On March 25, 2010, Congress passed H.R. 4872, the Health Care and Education Reconciliation Act of 2010 (the “Reconciliation Act”). The Reconciliation Act amends the Patient Protection and Affordable Care Act (“PPACA”) which became law on March 23, 2010. President Obama signed the Reconciliation Act into law on March 30, 2010.
The Reconciliation Act will be generally effective once the President signs it. However, the provisions of the Reconciliation Act, like the PPACA, have various effective dates. Certain provisions are effective upon enactment of the Reconciliation Act; others will not become effective until as late as 2018. This alert is a general overview of certain provisions of the Reconciliation Act.
Summary of Changes Affecting Group Health Plans
The Reconciliation Act was passed to address concerns that the members of the House of Representatives had with the PPACA, but did not believe they could address through the normal legislative process because of the Senate Democrats’ loss of a filibuster-proof majority. Below is Michael Best’s table summarizing the PPACA (including changes introduced by the Reconciliation Act), as the PPACA affects employers and their group health plans.
With regard to employer-sponsored group health plans, the Reconciliation Act:
Removes the requirement that an adult child must be unmarried to qualify for dependent coverage under a group health plan.
Excludes from taxation amounts paid by employers to reimburse coverage for adult children who have not attained age 27 during such taxable year.
Delays effective date on limit on flexible spending account contributions to $2,500 until taxable years beginning after December 31, 2012.
Amends the calculation of the penalties for a large employer’s failure to provide minimum essential coverage to its employees from $750 per year to up to $2,000 per year, but also reduces the number of employees used to determine the penalty by 30. Amends the calculation of the penalty for employers who offer minimum essential coverage but have employees who fail to enroll in such coverage.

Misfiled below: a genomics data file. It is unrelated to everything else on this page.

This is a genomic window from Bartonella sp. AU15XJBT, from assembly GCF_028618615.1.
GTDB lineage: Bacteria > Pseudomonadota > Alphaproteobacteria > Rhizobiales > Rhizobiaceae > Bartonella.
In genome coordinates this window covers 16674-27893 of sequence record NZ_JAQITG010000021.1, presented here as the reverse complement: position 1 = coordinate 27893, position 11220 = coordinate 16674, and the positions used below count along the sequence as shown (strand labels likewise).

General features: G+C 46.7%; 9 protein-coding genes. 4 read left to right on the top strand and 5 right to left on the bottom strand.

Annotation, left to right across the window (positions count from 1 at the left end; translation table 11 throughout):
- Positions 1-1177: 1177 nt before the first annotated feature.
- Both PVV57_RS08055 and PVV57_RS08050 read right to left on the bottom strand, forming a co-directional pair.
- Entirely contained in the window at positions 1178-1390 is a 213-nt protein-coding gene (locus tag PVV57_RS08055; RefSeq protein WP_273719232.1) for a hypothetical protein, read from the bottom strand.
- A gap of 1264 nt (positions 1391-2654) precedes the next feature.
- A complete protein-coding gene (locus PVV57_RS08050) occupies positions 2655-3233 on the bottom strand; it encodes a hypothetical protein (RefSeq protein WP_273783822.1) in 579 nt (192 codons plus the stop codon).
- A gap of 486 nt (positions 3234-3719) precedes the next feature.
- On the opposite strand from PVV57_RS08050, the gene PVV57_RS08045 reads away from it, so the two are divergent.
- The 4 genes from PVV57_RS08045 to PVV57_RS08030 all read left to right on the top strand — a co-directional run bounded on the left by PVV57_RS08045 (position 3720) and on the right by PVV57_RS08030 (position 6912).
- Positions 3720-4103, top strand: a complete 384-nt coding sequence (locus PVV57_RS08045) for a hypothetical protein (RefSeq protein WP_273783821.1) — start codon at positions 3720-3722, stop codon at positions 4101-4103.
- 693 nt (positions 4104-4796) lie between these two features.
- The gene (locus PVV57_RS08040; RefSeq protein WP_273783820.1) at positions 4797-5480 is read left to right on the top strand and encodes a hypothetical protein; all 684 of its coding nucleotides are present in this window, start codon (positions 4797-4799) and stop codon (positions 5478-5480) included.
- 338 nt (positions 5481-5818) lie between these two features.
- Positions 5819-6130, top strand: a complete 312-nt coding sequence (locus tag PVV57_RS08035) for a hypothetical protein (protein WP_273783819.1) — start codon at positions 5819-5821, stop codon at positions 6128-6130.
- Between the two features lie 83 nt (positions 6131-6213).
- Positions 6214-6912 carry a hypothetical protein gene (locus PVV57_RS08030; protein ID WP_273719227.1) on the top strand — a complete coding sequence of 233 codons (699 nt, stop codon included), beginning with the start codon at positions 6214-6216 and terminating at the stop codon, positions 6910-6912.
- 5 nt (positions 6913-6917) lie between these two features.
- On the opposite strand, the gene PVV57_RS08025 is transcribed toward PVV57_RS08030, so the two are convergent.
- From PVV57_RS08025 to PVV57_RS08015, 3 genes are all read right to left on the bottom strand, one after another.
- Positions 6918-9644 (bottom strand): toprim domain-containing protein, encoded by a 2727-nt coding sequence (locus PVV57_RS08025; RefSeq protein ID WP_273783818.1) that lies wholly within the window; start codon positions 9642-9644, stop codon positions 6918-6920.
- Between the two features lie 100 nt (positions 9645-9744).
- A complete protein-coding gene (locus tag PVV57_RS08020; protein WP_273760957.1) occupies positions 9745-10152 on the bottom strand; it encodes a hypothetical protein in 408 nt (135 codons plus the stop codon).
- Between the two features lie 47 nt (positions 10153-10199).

Eliminates penalty for large employers with a waiting period exceeding 60 days (but does not remove the restriction on waiting periods over 90 days).
- Delays the effective date of the “Cadillac” tax (40%) on the excess benefit from 2013 to 2018 and increases the annual limits of $8,500 for individual coverage and $23,000 for family coverage to $10,200 and $27,500, respectively.
- Applies the following plan requirements to plans grandfathered under the PPACA:
- Excessive waiting periods: Effective for plan years beginning on or after January 1, 2014, grandfathered plans cannot apply any waiting period that exceeds 90 days.
- Lifetime and annual limits: Effective for plan years beginning on or after 6 months after the date of enactment, grandfathered plans may not apply annual or lifetime limits on the dollar value of benefits for the participant or beneficiary.
- Rescission of coverage: Effective for plan years beginning on or after 6 months after the date of enactment, a grandfathered plan may not rescind coverage unless the participant has defrauded or intentionally misrepresented a material fact to the plan and the plan provides that such offenses are grounds for rescinding coverage.
- Extension of dependent coverage: Effective for plan years beginning on or after 6 months following the date of enactment, a grandfathered plan must offer dependent coverage to a participant’s adult child until such child turns 26 years of age. However, a grandfathered plan need not provide dependent coverage to an adult child for plan years beginning prior to January 1, 2014 if the child is eligible to enroll in an eligible employer-sponsored health plan (other than the grandfathered plan). The Reconciliation Act also provides a tax change that will be helpful to many employers and employees: the value of employer-provided coverage to older dependents (through age 26) will not be taxable.
A copy of the Reconciliation Act can be found at: http://www.rules.house.gov/111/LegText/111_snamnd2_hr1586.pdf
The attached table summarizes many (but not all) of the changes the PPACA and the Reconciliation Act introduced. The table generally focuses on the changes for medium and large employers.
View the Summary of Changes Affecting Large Employers Under the PPACA - Amended.
Michael Best has diligently followed the government’s health care reform efforts, and will continue to keep our clients informed of changes affecting group health plans and group health plan administration. If you have any questions regarding the health care reform bills or its affect on your group health plan, please contact a member of the Employee Benefits Group or your Michael Best attorney.